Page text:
Meanwhile, we invited one nurse from each of the four subdistricts to run the program and be the link to patients in their area. By this time, we had use of the Centro Clinic in Dili — for surgeries and some first examinations, with good opportunities for training; the Cancar hospital in Flores was for some surgery and specialized training like shoemaking and woodworking; a hospital in Java and even some sites in Australia for very specialized surgeries — thanks to John's connections.
There were some wonderful stories of success! A preteen girl in a remote village was missing half her chin from a childhood infection. At John's recommendation we sent her to Australia, where plastic surgeon Dr. Mark Moore did a fine job. Upon return she needed speech therapy — luckily we had sent one of the clinic staff for speech therapy training in Java.
Another patient is etched in my memory. I spotted him in church one Sunday morning with a mask covering his mouth. Intrigued, I asked him the reason for the mask. His answer was muffled and he did not remove the mask, so I invited him to our next meeting with Dr. John. Now, maybe I would be able to see under the mask! But the examination happened too quick for me to see. John referred him to Australia, and he needed a passport photo. "Here's my chance," I thought, "I'll ask for two photos!" (But by then I knew that he had been shot through his cheeks.) After surgery he got a job as a teacher and is now maskless. But we still have no photo — the clinic was burned to the ground in 1999.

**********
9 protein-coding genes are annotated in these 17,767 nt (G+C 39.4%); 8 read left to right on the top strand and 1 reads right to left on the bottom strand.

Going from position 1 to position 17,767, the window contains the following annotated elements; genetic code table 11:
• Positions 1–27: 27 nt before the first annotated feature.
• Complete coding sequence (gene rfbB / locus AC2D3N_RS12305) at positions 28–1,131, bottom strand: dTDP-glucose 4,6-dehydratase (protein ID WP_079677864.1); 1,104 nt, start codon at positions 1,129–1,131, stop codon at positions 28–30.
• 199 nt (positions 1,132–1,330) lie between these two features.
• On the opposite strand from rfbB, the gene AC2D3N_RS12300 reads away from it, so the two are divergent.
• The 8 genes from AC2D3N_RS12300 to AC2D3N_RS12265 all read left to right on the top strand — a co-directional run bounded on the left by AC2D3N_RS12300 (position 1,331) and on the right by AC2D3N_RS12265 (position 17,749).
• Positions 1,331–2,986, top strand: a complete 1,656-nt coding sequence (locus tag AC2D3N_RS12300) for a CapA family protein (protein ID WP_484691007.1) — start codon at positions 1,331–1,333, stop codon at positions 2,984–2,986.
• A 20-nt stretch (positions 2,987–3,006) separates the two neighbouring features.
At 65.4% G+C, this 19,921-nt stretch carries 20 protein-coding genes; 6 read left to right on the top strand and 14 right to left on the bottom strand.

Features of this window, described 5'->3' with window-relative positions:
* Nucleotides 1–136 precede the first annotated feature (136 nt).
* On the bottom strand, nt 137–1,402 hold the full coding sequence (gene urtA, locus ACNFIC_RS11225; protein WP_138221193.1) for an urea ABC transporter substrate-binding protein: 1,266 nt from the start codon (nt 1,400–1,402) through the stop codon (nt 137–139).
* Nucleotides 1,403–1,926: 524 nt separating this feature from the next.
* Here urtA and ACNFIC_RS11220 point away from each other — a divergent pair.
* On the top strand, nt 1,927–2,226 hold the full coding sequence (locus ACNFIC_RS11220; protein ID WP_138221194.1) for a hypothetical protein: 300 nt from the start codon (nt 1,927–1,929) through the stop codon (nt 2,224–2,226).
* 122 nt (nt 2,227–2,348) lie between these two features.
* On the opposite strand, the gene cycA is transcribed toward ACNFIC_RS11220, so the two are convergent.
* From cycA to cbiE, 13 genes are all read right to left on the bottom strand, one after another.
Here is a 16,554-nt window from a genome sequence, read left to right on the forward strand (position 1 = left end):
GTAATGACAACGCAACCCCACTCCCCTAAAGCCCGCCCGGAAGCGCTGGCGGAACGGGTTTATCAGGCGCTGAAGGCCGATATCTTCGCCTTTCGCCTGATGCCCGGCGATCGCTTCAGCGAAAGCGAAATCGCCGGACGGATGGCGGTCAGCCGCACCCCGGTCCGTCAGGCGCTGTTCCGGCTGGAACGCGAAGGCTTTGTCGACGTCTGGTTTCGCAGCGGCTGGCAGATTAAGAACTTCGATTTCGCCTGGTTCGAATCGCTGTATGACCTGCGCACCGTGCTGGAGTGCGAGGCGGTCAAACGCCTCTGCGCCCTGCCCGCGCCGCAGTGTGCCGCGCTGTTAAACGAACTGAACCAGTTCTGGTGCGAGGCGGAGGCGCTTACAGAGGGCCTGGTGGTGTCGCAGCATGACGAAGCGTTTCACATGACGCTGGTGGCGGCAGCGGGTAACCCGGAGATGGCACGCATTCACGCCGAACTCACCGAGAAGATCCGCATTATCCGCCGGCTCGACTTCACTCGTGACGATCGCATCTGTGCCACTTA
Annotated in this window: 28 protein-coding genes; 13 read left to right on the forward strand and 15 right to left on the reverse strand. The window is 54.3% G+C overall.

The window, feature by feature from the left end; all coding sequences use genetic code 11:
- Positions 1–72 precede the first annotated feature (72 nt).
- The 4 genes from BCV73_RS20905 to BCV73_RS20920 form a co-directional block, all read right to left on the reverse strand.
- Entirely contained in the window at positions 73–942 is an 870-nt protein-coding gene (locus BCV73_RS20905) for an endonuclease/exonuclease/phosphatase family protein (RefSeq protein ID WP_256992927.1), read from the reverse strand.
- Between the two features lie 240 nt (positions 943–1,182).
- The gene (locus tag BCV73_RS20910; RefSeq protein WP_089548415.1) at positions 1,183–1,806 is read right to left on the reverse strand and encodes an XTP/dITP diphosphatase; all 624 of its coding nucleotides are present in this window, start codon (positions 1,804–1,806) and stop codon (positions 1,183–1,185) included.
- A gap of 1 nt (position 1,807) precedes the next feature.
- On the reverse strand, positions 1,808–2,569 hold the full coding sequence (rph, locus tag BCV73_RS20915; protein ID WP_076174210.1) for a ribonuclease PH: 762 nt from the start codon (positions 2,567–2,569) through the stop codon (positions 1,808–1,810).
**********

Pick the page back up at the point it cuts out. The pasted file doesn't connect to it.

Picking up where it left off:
Philippa brought us up to another town, Baucau, where we started with her leprosy patients. Then various sisters invited us to help in their places. By this time, the program served the whole country, except the western section. Up to this time we were not allowed to use the National Hospital in Dili.
There was great upheaval in the late '90s; one of our clinic patients was imprisoned and tortured. Tensions continued to rise, with Indonesia taking total control in Dili and an unofficial curfew in place. It was then that we were suddenly allowed to have surgery in the National Hospital. For the most part, things went smoothly until one day, a young boy died on the operating table, after the completion of his surgery. About this time, patients scheduled for surgery began to simply refuse, thinking it was unsafe. But the program then was put on hold until after the bloody takeover attempt by Indonesia resulted in freedom for East Timor in September 1999.
Now, in freedom, we began our rehabilitation ministry again. This time with Dr. Mark Moore, but with no connections outside of East Timor. We rebuilt our workshop, which had been burned to the ground, gathered our team and carried on. At one point we were asked to examine a whole group of guerilla leaders now based in our town. These men had all been shot during the struggle. John and I went to the government clinic where he did X-rays. Only one of the group was advised to have surgery. The others were told the bullets in them were best left alone.
I was saddened to hear about Dr. John Hargrave's death in 2020, but it brought back good memories about the days our community started a ministry "from scratch" in Timor Leste.